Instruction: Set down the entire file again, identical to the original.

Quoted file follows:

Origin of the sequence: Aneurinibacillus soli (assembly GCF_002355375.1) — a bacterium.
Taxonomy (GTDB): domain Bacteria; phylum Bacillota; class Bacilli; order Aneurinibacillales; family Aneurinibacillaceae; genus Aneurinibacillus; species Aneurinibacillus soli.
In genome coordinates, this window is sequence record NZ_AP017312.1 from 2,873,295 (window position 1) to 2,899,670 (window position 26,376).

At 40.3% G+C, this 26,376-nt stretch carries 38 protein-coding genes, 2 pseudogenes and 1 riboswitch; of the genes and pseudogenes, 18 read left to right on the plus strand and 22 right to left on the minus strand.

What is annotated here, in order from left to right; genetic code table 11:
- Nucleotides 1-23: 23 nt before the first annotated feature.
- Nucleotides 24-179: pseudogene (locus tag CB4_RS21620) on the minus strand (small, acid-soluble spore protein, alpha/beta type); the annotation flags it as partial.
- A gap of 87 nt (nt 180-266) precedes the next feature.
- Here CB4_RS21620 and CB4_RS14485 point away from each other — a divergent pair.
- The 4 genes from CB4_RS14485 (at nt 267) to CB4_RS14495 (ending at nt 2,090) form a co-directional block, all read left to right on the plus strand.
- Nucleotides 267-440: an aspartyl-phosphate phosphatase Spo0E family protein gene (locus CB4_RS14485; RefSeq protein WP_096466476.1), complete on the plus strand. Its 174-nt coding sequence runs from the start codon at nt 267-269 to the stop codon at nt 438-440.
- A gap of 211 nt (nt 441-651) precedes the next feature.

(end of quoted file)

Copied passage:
Origin of the sequence: Aneurinibacillus soli (assembly GCF_002355375.1) — a bacterium.
Taxonomy (GTDB): domain Bacteria; phylum Bacillota; class Bacilli; order Aneurinibacillales; family Aneurinibacillaceae; genus Aneurinibacillus; species Aneurinibacillus soli.
In genome coordinates, this window is sequence record NZ_AP017312.1 from 2,873,295 (window position 1) to 2,899,670 (window position 26,376).

At 40.3% G+C, this 26,376-nt stretch carries 38 protein-coding genes, 2 pseudogenes and 1 riboswitch; of the genes and pseudogenes, 18 read left to right on the plus strand and 22 right to left on the minus strand.

What is annotated here, in order from left to right; genetic code table 11:
- Nucleotides 1-23: 23 nt before the first annotated feature.
- Nucleotides 24-179: pseudogene (locus tag CB4_RS21620) on the minus strand (small, acid-soluble spore protein, alpha/beta type); the annotation flags it as partial.
- A gap of 87 nt (nt 180-266) precedes the next feature.
- Here CB4_RS21620 and CB4_RS14485 point away from each other — a divergent pair.
- The 4 genes from CB4_RS14485 (at nt 267) to CB4_RS14495 (ending at nt 2,090) form a co-directional block, all read left to right on the plus strand.
- Nucleotides 267-440: an aspartyl-phosphate phosphatase Spo0E family protein gene (locus CB4_RS14485; RefSeq protein WP_096466476.1), complete on the plus strand. Its 174-nt coding sequence runs from the start codon at nt 267-269 to the stop codon at nt 438-440.
- A gap of 211 nt (nt 441-651) precedes the next feature.